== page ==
Singapore is buying nearly $10 billion of Australian property every year

Then Minister for Trade Simon Birmingham and Australian Prime Minister Scott Morrison conclude a virtual summit with Singapore Prime Minister Lee Hsien Loong. (Mick Tsikas – Pool, Getty Images)

  • Singapore is now the second-largest buyer of Australian real estate, only trailing the United States.
  • The city-state has spent nearly $20 billion worth in the last two years.
  • It has eclipsed China over the same period, led by investments from large developers and its sovereign wealth fund, GIC.
  • Visit Business Insider Australia’s homepage for more stories.

Known colloquially as the Little Red Dot, Singapore is well and truly punching above its weight when it comes to Australian real estate.

In the two years to July 2020, Singaporean investors bought up $19.3 billion worth of Australian property, according to the latest Foreign Investment Review Board (FIRB) data.

To put that in perspective, Singaporeans spent $6.1 billion more over that period than China, despite its economy being around 44 times smaller.

It comes as Chinese investment actually declines, according to Georg Chmiel, co-founder and chair of Asian real estate platform Juwai IQI.

“Singaporean real estate investment has climbed significantly, while China’s has fallen,” he told Business Insider Australia. “Most big Chinese corporate investors have pulled back from Australia, while those from Singapore have doubled down on the lucky country.”

It sees Singapore make up 17 cents of every foreign dollar spent on local property versus just 13 cents from China. In fact, the country of just 5.7 million people spent more on local real estate than any other country with the exception of the United States.

Having almost doubled in the last three years, the capital flowing into Australia has largely been spearheaded by institutional investors funding large-scale projects.

“Singaporean real estate investment is being led by large investors such as the city-state’s sovereign wealth fund, GIC, but individual home buyers are also active in Aussie home markets,” Chmiel said.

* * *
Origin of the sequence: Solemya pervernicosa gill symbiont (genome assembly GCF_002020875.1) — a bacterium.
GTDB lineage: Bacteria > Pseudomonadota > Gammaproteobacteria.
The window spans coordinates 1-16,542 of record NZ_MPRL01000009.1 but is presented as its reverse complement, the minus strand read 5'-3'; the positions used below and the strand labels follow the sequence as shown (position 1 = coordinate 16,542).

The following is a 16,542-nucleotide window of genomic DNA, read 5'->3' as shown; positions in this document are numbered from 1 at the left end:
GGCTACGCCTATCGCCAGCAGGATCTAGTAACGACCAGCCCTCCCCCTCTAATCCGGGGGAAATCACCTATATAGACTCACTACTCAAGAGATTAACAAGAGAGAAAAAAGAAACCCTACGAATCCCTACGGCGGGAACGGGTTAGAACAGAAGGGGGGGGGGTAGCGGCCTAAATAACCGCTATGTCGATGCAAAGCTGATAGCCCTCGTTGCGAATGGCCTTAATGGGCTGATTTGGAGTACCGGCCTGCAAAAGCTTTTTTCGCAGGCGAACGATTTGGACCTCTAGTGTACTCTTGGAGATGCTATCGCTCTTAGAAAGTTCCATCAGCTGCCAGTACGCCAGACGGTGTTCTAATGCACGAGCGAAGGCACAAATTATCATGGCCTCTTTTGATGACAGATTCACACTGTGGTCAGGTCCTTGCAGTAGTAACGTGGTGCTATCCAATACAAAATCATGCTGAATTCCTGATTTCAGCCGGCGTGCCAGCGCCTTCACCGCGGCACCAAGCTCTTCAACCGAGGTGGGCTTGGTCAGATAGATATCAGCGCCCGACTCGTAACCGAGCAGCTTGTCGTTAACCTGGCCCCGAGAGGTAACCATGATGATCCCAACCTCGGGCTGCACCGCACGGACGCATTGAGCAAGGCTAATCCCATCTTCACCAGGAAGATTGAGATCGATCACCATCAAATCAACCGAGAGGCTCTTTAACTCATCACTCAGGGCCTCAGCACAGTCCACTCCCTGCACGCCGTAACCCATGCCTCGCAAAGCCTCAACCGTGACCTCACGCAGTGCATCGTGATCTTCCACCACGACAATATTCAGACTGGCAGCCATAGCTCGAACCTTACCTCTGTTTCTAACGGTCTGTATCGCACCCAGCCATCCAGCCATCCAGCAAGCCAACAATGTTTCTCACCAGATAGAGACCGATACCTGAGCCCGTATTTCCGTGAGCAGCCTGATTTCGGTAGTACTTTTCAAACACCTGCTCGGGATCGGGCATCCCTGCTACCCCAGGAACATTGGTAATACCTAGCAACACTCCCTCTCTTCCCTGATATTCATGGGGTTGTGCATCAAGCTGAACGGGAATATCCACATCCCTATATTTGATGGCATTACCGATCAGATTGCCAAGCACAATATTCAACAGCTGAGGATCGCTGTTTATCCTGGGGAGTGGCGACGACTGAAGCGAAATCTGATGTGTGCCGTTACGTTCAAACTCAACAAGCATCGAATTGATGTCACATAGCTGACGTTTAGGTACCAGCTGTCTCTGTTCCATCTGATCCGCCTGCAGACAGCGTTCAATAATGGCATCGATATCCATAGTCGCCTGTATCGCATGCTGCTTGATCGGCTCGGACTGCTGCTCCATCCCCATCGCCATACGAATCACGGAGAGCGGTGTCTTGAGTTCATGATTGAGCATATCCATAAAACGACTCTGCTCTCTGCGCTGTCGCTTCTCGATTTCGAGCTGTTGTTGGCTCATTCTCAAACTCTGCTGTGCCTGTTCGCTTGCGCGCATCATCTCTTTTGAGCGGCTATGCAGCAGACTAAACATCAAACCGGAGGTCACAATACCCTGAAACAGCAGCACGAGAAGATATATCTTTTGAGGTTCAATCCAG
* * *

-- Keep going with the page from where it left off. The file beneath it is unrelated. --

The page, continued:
“Singaporean developers are also helping bring their buyers from the Lion City to Australia. One example is luxury boutique developer Jean Yip Holdings. Their Perth project, Elements at Carousel, quickly sold out, and 60% of the units were purchased by buyers from Singapore.”

Within short flying distance to Perth and other capital cities, Chmiel said Australia remains a “natural destination” for Singaporeans, with property investment likely to only rise further as travel begins to reopen. At the same time, the reprioritisation of foreign investor visas by the Morrison government may encourage further home buying.

Yet Singapore’s interests go far beyond shop fronts and development sites. Across all industries, Singapore now represents the third-biggest source of foreign investment for Australia, trailing only the U.S. and Japan. Again, it leads far larger countries like Canada, the United Kingdom and China on that front, with major spending on agriculture, fishing and forestry, as well as the finance and insurance sector.

It marks an interesting recent change as China trends down from its historical highs.

Zooming out to the last 10 years, China remains by far the largest investor in Australia, having spent round $126 billion since 2010. Singapore by comparison has spent around 44 cents on the dollar over the same period.

As the trade relationship continues to languish, Chinese foreign investment may still have some way to fall yet.

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